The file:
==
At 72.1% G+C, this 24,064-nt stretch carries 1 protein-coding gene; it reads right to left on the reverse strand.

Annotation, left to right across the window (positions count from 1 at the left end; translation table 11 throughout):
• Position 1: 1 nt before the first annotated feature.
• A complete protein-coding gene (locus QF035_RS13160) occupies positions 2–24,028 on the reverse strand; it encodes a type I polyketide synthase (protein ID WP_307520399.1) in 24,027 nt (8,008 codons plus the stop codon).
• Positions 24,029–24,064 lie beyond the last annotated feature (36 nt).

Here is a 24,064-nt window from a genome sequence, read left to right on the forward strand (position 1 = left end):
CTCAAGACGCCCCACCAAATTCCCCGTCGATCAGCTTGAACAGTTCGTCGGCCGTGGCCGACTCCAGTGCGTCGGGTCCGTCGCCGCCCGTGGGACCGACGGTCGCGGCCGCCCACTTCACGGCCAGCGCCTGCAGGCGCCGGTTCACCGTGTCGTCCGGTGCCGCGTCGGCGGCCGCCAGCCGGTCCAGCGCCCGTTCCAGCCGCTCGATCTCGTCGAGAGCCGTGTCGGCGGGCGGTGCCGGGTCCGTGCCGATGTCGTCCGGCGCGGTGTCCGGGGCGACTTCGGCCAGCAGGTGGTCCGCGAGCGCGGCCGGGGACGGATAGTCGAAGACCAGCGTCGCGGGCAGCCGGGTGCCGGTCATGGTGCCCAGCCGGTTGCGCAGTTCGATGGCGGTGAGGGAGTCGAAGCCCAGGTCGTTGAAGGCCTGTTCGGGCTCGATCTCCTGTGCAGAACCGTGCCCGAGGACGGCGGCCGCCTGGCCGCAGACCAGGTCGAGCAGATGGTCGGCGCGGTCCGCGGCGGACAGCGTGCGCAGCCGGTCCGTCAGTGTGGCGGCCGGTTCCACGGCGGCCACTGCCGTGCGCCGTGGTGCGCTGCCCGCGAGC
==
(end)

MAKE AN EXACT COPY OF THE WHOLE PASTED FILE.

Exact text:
At 72.1% G+C, this 24,064-nt stretch carries 1 protein-coding gene; it reads right to left on the reverse strand.

Annotation, left to right across the window (positions count from 1 at the left end; translation table 11 throughout):
• Position 1: 1 nt before the first annotated feature.
• A complete protein-coding gene (locus QF035_RS13160) occupies positions 2–24,028 on the reverse strand; it encodes a type I polyketide synthase (protein ID WP_307520399.1) in 24,027 nt (8,008 codons plus the stop codon).
• Positions 24,029–24,064 lie beyond the last annotated feature (36 nt).

Here is a 24,064-nt window from a genome sequence, read left to right on the forward strand (position 1 = left end):
CTCAAGACGCCCCACCAAATTCCCCGTCGATCAGCTTGAACAGTTCGTCGGCCGTGGCCGACTCCAGTGCGTCGGGTCCGTCGCCGCCCGTGGGACCGACGGTCGCGGCCGCCCACTTCACGGCCAGCGCCTGCAGGCGCCGGTTCACCGTGTCGTCCGGTGCCGCGTCGGCGGCCGCCAGCCGGTCCAGCGCCCGTTCCAGCCGCTCGATCTCGTCGAGAGCCGTGTCGGCGGGCGGTGCCGGGTCCGTGCCGATGTCGTCCGGCGCGGTGTCCGGGGCGACTTCGGCCAGCAGGTGGTCCGCGAGCGCGGCCGGGGACGGATAGTCGAAGACCAGCGTCGCGGGCAGCCGGGTGCCGGTCATGGTGCCCAGCCGGTTGCGCAGTTCGATGGCGGTGAGGGAGTCGAAGCCCAGGTCGTTGAAGGCCTGTTCGGGCTCGATCTCCTGTGCAGAACCGTGCCCGAGGACGGCGGCCGCCTGGCCGCAGACCAGGTCGAGCAGATGGTCGGCGCGGTCCGCGGCGGACAGCGTGCGCAGCCGGTCCGTCAGTGTGGCGGCCGGTTCCACGGCGGCCACTGCCGTGCGCCGTGGTGCGCTGCCCGCGAGC